36. Acts of Collaboration and Disruption: Notes on the Asylum Ballet Uropa

    Solveig Gade


    37. The Power of Abuse

    Jen Harvie

    38. Institutional Aesthetics and the Crisis of Leadership

    Christopher Balme

    39. The Politics of Teaching Theatre

    Glenn D’Cruz

    40. Going Feral: Queerly De-Domesticating the Institution (and Running Wild)

    Alyson Campbell

    41. Artists versus the City: The Curious Story of the Jakarta Arts Council 1968-2017

    Helly Minarti

    42. Festival Dramaturgy

    Ong Keng Sen

    43. ‘100-Days House’: Blackout as Political Action

    Konstantina Georgelou

    44. The Performative Institution

    Edward Scheer

    45. Punishment and Chaos

    David Pledger


    46. Maria Lucia Cruz Correia’s Urban Action Clinic GARDEN: A Political Ecology with Diplomats of Dissensus and Composite Bodies Engaged in Intra-Action

    Christel Stalpaert

    47. Docile Subjects: From Theatres of Automata to the Machinery of Twenty-first-century Media

    Evelyn Wan

    48. The Human Object in Oriza Hirata’s I, Worker and Sayonara

    Sarah Lucie

    49. Clarke and Dawe’s Mock Interviews and the Politics of Duration

    Yuji Sone

    50. Exposing the Machinic Present: Rimini Protokoll’s Theatre of Operations

    Timon Beyes

    51. Performances of Exposure: Santiago Sierra’s Ethical Interruptions

    Gabriella Calchi Novati

    52. VOID

    Kristof van Baarle

    53. Performance in the Biosphere: or, a Theatre of Things

    Eddie Paterson


    54. How does the Riot Speak?

    Sophie Nield

    55. The Hopeless Courage of Confronting Contemporary Realities: Milo Rau’s ‘Globally Conceived Theatre of Humanity’

    Peter M. Boenisch

    56. Ibsen as Method: Critical Theatre for the Era of Post-Truth Politics

    Andrew Goldberg

    57. Facing Fear: the Radical Reversal of Narratives of Risk

    Sigrid Merx

    58. Form and Violence: Beyond Theatrical Content

    Eero Laine

    59. The Message is Maori: The Politics of Haka in Performance

    Nicola Hyland

    60. A Theatre of the Middle Way: Buddhism, Convictions, and Social Engagement in Burma/Myanmar

    Matthew Yoxall

    61. Contemporary Chilean Political Theatre between Opacity and Propaganda: the Case of Colectivo Zoologico’s Dark

    Fabián Escalona

    62. Flânerie of the Mind: Beyene Haile’s Asmara Play as a Dramaturgy of the Street
    Christine Matzke

    63. Acting on Behalf of Themselves: the Theatrical Politics of Child’s Play

    Bryoni Trezise


    64. End and Interval

    Joe Kelleher

    65. ‘Stage Managing’ Ruins in Lebanon’s Borderlands

    Ella Parry-Davies

    66. Striving, Falling, Performing: Phenomenologies of Mood and Apocalypse

    Peta Tait

    67. Plastic Animals in Praxes of Metamorphosis

    Eve Katsouraki

    68. Against Staging Apocalyptic Disasters with Butoh Dance: Ohno Yoshito’s Flower and Bird/Inside and Outside

    Hayato Kosuge

    69. Theatre and Eschatological Politics

    Felipe Cevera

    70. Holstein’s hair: The Politics of Decadence in The Famous Lauren Barri Holstein’s Splat!

    Adam Alston

    71. Performance as Infrastructure and Institutional Unlearnings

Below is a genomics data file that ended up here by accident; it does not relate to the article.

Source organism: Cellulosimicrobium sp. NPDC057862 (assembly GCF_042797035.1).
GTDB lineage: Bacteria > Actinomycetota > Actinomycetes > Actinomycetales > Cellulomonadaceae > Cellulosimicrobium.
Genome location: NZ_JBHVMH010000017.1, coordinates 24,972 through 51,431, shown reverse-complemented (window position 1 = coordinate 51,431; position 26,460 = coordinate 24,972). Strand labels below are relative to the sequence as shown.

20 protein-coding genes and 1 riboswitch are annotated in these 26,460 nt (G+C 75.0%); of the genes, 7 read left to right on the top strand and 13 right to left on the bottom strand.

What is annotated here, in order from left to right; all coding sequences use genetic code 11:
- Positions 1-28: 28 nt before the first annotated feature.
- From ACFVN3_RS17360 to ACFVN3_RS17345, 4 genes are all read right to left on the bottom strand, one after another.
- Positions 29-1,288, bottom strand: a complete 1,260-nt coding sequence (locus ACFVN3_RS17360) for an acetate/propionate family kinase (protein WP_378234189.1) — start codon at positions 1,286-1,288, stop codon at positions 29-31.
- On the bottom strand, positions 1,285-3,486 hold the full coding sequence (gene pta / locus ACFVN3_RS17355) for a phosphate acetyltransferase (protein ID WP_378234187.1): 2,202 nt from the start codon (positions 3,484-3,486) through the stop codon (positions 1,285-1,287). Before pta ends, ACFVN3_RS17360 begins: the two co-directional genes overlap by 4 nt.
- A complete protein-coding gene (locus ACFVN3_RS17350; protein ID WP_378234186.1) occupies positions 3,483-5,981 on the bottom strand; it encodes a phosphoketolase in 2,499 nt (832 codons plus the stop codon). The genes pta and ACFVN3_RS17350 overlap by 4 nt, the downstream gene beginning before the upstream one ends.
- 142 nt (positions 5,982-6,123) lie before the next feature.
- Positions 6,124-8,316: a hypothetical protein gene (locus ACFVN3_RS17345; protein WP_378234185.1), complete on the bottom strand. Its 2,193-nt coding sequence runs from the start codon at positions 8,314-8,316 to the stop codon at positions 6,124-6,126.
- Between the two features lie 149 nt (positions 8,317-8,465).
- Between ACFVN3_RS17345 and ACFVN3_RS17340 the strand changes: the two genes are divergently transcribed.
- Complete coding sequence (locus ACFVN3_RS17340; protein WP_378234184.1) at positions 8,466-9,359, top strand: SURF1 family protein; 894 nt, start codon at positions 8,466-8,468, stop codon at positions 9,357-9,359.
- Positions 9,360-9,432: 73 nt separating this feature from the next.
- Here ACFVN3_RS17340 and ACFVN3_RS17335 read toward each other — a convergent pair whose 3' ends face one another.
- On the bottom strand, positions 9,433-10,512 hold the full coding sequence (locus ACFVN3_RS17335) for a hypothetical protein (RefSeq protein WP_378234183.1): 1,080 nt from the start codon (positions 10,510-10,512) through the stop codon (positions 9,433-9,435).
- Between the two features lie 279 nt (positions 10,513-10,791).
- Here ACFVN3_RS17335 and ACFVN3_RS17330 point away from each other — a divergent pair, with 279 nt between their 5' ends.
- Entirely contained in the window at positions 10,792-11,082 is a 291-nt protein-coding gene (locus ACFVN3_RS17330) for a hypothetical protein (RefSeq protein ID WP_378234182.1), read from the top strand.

Gigi Argyropoulou

    72. Radically Dead Art in the Beautiful End Times

    Peter Eckersall


    73. A Chinese Catastrophe? The Moving Target of Political Theatre

    Paul Rae

    74. Preserved by Permafrost: Reanimating and Reimagining Complexity in Canada’s Klondike Gold Rush

    Phoebe Rumsey

    75. The Situated Performative: Considering the Politics of the Pause in Performance

    Alexa Taylor

    76. Between Resistance and Consensus: The Mercurial Dramaturgy of The Necessary Stage

    Melissa Wansin Wong

    77. Open Platforms for Dialogue and Difference: Critical Leadership in Singapore Theatre

    Charlene Rajendran

    78. Geomnemonic Performance: Activating Political Ontology through Unsettled Remains

    Daphna Ben-Shaul

    79. Art, Politics and the Promise of Rupture: Reimagining the Manifesto in an Age of Overflow

    Helena Grehan

    80. Re-visit/ Re-Examine/ Re-Contextualise/ Re-Ignite: Protest and Activism as Performance

    Sarah Ann Standing

    81. Evidencing Slow Making in One-to-One Performance at the Proximity Festival

    Renée Newman

    82. Re-Inventing a Political Theatre in Burkina Faso

    Heather Jeanne Denyer




    Peter Eckersall is Professor of Theatre at the Graduate Centre, CUNY, and Honorary Fellow at the University of Melbourne. Recent publications include New Media Dramaturgy (with Edward Scheer and Helena Grehan, 2017) and The Dumb Type Reader (with Edward Scheer and Fujii Shintaro, 2017).

    Helena Grehan is Professor of Creative Arts at Murdoch University. She writes on performance and politics, spectatorship and ethics, and new media dramaturgy. Her most recent books are New Media Dramaturgy (with Edward Scheer and Peter Eckersall, 2017) and William Yang: Stories of Love and Death (with Edward Scheer).

    This impressive companion offers deep analysis and extensive international coverage of performances, contexts, theories and geographies. The eight terms that structure it creatively disrupt conventional perceptions of politics and standard ways of thinking about theatre’s impact. The length of each short essay belies both its complexity and its contribution to productive negotiations between theatre and politics.

    Professor Joanne Tompkins, The University of Queensland

    The Routledge Companion to Theatre and Politics provides crucially diverse and consistently inspiring clarion calls to action. A rich collection of interventions from across our contemporary world, The Companion offers vital examples of cultural activism that readers might engage, develop and deliver in their own acts of political performance.

    Professor Susan Bennett, University of Calgary